I produced a reading of Okada’s play Enjoy at Book Arts just before TBA opened as a kind of complement to chelfitsch’s Portland debut, and for that project I delved into the socioeconomic context that both Enjoy and this tryptich share: The shift of the Japanese economy from “Fordism” to a “flexible,” neoliberal labor market. Here is an excerpt from the dramaturgical note I wrote for Enjoy, which both gave a sense of the magnitude of the problem in Japan and invited a Portland audience to identify with Okada’s characters:

“[This is] Toshiki Okada’s clever, poignant rendering of the dead-end lives of Japanese 20 and 30somethings stuck in a condition of perpetual under-employment (part-time, temp, or both). Called “freeters” in Japan, after a mix of the English word “free-lance” and the German word “arbeiter,” these young people are victims of the post-bubble Japanese economic downturn—and their numbers are increasing, expected to reach 10 million by 2014…. Okada uses his trademark hyper-colloquial language to chronicle his characters’ loves, losses, and workplace kerfluffles, finding in these everyday trials and tribulations emotions that range from hope to despair, from pleasure to fear. [their] anxieties…are not unique to life in a megalopolis, and, most importantly, not uniquely Japanese. Portlanders who feel like you have spent a little too long in that part-time service job you took right out of college: listen, here is your poet.”

It was amazing for me to steep myself in Okada’s text alone (via the brilliant translator Aya Ogawa) and then experience chelfitsch’s wedding of that text to total theatricality, including retro primary color lighting, music of various genres, and quirky, stylized choreography. In both cases, but much more so with the addition of these stage elements in the tryptich, I realized that underneath the circular, repetitive, colloquial, and seemingly meaningless utterances of the completely ordinary people Okada features as his protagonists, there is so much drama, so much emotion, so much meaning, and for us—so much we can learn about how lives are lived every day in this neoliberal context.

The stories of Hot Pepper, Air Conditioner, and The Farewell Speech are simple. In Hot Pepper (named after a free restaurant listings magazine that is ubiquitous in Japan, a trio of office temps try to organize a goodbye party for their colleague, a fellow temp who has been laid off. The fact that they will probably be laid off soon too is not lost on them, and what begins as a suggestion that they find a restaurant for the party in the latest issue of Hot Pepper becomes an opportunity for each temp to fantasize about what their own goodbye party will be like (this reminds me of a poignant moment in Enjoy when a manga café worker, on his 30th birthday, decides to make a video will for himself in light of the fact that his life is essentially over, and he has no future).  In Air Conditioner, a female full-time employee in the same office tells her male colleague that she is so miserable working directly in front of the freezing, blowing air conditioner that she wants to quit her job, to which he unempathically recommends that she call the police. In The Farewell Speech, the temps and the full-timers from the same office gather to hear “a few words” spoken by the laid-off worker mentioned above, on the occasion of her departure. The speech quickly veers into a mix of fantasy and memory, made up mostly of extreme minutiae: the death of a cicada on the woman’s front step, and the eating of the cicada by a feral cat, is one of the captivating anecdotes embedded in her speech.  Which is also seasoned with anxiety, a la “I have nothing planned next”.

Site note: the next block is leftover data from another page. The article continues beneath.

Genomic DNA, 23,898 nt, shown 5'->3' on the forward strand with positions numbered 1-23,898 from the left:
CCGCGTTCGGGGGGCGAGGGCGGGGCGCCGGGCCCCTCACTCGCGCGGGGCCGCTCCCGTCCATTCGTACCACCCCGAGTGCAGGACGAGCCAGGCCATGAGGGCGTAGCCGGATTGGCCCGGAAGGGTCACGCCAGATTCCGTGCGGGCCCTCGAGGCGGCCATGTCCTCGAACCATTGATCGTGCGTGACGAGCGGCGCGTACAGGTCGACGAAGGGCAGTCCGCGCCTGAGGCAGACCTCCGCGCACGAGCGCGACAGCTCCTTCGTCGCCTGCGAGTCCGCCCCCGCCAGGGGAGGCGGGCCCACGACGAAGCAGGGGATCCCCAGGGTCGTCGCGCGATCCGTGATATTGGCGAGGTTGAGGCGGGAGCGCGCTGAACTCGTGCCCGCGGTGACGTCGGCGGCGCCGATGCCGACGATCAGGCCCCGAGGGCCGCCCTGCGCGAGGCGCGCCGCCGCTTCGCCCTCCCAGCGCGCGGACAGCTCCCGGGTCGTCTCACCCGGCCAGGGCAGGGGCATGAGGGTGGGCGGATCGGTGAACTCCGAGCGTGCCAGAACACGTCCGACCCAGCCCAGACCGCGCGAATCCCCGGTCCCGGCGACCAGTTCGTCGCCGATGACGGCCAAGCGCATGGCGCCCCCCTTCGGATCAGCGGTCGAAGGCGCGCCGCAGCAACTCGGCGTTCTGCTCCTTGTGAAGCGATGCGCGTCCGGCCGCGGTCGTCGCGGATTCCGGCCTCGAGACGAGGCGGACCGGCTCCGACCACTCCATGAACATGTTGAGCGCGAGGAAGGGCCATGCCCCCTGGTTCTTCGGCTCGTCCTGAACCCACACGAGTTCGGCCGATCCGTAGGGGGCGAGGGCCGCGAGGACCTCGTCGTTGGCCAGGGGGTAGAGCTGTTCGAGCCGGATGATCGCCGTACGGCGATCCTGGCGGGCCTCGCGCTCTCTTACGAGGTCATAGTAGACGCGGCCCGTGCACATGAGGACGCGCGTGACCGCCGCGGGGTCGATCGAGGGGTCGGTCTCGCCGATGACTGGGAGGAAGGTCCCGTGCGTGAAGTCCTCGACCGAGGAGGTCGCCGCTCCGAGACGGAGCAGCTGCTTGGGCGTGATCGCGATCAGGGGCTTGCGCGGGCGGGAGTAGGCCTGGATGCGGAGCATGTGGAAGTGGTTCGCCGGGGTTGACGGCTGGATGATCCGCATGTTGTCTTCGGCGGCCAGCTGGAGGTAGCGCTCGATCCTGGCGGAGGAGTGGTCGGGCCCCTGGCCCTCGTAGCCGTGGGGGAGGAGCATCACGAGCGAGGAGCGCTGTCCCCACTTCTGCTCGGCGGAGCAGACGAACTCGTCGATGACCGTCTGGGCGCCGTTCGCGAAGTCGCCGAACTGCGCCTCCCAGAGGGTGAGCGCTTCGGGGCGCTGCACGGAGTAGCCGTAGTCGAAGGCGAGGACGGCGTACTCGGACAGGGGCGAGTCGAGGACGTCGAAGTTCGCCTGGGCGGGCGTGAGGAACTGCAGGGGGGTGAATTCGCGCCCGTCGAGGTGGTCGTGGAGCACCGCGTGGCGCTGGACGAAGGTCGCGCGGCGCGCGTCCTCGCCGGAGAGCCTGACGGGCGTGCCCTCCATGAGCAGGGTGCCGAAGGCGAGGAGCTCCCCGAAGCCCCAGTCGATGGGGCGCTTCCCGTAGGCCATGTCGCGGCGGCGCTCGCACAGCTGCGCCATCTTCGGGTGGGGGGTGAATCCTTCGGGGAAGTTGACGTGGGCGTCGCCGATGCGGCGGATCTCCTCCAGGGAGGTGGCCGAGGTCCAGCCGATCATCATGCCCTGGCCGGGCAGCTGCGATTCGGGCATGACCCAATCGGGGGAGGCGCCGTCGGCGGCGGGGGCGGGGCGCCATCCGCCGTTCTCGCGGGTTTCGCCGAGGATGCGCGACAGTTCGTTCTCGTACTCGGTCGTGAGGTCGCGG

In Okada’s world, these minutiae and these trivialities seem to constitute an articulation of stasis and fear by people who are teetering on a precipice. What happens after I lose my job, and there are no other jobs? As other Culturebot writers have said, Okada really is a vital voice.

Gob Squad: Kitchen: And…Gob Squad’s Kitchen finally made it to Portland. No need for a plot summary here—there have been enough of them (Culturebot, NY Times). We were glad to be able to experience them, and Gob Squad’s houses were packed, often by repeat attendees. So come back, Gob Squad! Portland loves you!